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COVID-19: Pursuing the data on plasma
BRONX, N.Y.—Montefiore Health System, the Albert Einstein College of Medicine and NYU Langone have launched a new clinical trial to study if convalescent plasma, which is taken from people who have recovered from COVID-19, is effective in treating the disease.
The body’s immune response to viral infections includes creating antibodies, which could possibly prevent reinfection with COVID-19 and successfully help people who are sick with COVID-19 fight the virus. This therapy, known as convalescent plasma therapy, has been deployed in viral outbreaks over the past century. It has shown promise in reducing the severity of illness and improving survival rates.
“We created this study based on evidence from the pre-antibiotic era, but there has been no scientific proof it is really effective,” said study co-leader Liise-anne Pirofski, M.D., chief of infectious diseases at Montefiore and Einstein, and a leader of the national COVID-19 Convalescent Plasma Project.
The randomized, controlled trial will enroll 300 people with COVID-19 respiratory symptoms. Half will receive plasma that contains antibodies to the SARS-CoV-2 coronavirus, and the remaining half will receive placebo. The trial is looking for candidates who have experienced respiratory symptoms for less than one week, have required some supplemental oxygen, or have been in the hospital for less than four days.
Previous studies suggest that convalescent plasma may be helpful treatment for other coronaviruses, including SARS. This trial aims to provide proof that it is effective for COVID-19 patients. Last month, Pirofski co-authored a widely cited viewpoint in the Journal of Clinical Investigation. The article champions the use of convalescent serum as a COVID-19 treatment.
“In the twenty-first century, there have been two other epidemics with coronaviruses that were associated with high mortality, SARS1 in 2003 and Middle East respiratory syndrome (MERS) in 2012,” state the authors of the viewpoint. “The SARS1 epidemic was contained, but MERS became endemic in the Middle East and triggered a secondary major outbreak in South Korea. In both outbreaks, the high mortality and absence of effective therapies led to the use of convalescent serum.”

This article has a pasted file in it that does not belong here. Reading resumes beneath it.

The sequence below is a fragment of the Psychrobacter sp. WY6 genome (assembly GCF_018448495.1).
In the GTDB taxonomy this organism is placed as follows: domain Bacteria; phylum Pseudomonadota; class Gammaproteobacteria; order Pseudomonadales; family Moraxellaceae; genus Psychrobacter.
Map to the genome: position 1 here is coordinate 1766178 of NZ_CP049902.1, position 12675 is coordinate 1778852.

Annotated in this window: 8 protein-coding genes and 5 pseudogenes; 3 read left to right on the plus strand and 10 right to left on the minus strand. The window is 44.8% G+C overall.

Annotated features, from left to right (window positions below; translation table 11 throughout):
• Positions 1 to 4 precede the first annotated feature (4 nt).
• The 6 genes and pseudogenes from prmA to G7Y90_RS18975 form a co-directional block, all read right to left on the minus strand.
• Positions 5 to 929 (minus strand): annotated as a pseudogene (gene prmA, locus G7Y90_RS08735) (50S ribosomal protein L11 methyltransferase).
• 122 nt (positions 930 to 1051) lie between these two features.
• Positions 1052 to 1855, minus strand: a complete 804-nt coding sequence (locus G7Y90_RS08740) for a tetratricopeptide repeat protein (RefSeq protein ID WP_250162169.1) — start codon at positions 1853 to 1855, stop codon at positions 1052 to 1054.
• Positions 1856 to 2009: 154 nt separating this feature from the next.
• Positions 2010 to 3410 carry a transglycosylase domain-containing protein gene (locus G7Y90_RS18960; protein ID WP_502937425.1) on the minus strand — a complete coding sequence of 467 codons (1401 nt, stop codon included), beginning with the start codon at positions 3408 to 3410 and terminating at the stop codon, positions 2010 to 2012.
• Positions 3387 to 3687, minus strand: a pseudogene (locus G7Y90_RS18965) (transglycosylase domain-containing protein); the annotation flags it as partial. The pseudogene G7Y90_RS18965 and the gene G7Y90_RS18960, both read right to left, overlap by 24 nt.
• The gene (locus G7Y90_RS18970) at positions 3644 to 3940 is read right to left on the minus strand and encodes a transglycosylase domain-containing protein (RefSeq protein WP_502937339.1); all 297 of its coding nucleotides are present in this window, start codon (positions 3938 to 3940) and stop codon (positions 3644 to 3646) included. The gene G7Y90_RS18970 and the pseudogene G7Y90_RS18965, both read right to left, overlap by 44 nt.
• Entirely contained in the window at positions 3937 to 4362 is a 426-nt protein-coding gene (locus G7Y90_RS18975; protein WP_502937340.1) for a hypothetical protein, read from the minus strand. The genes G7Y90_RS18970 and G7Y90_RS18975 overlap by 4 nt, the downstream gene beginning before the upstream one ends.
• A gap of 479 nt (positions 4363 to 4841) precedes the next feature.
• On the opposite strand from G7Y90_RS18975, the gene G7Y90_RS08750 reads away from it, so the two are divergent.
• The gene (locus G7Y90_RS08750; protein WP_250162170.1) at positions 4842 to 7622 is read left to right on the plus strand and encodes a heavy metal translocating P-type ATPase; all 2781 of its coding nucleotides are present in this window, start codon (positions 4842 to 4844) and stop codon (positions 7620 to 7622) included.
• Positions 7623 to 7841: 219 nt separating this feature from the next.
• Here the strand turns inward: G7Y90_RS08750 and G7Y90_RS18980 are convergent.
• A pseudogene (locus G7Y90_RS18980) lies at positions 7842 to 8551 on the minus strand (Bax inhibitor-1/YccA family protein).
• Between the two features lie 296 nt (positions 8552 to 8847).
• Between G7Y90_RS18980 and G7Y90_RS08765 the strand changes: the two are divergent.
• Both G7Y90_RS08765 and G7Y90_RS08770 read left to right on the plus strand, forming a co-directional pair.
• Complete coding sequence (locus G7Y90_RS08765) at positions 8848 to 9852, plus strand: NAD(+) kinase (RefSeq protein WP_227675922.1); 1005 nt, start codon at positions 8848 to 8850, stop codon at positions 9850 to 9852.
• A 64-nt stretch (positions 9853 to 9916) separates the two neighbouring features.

“The largest study involved the treatment of 80 patients with SARS in Hong Kong. Patients treated before day 14 had improved prognosis defined by discharge from hospital before day 22, consistent with the notion that earlier administration is more likely to be effective,” they write. “In addition, those who were PCR positive and seronegative for coronavirus at the time of therapy had improved prognosis.”
Since the pandemic first reached the U.S., Montefiore has successfully treated and discharged approximately 4,000 severely ill COVID-19 patients from its hospitals. This presents an opportunity to get plasma from former patients, and to use these antibodies to treat a community which has been disproportionally affected by COVID-19.
“Vaccines may not be available for more than a year. In the meantime, and given the lack of natural immunity and available vaccines, plasma therapy may help to provide the body what it needs to fight the infection,” noted Mila Ortigoza, M.D., Ph.D., an instructor in the departments of Medicine and Microbiology at NYU Langone Health and co-lead study investigator. “Infections like the new coronavirus that jump into humans from animals are dangerous because we have no antibodies against them, so we hope to learn if supplying them can save lives.”
The first Montefiore plasma donors have come from a synagogue, Young Israel of New Rochelle, in New York. The community, which has been impacted by one of the largest clusters of COVID-19 cases in the U.S., is now providing a beacon of hope.
“To have so many people who have recovered from COVID-19 donate their plasma and make this research possible, and potentially help people they have never met, is an incredible celebration of the human spirit. We are overwhelmed by the generosity of recovered patients and are confident this trial will help us learn if convalescent plasma is effective against COVID-19,” concluded Pirofski.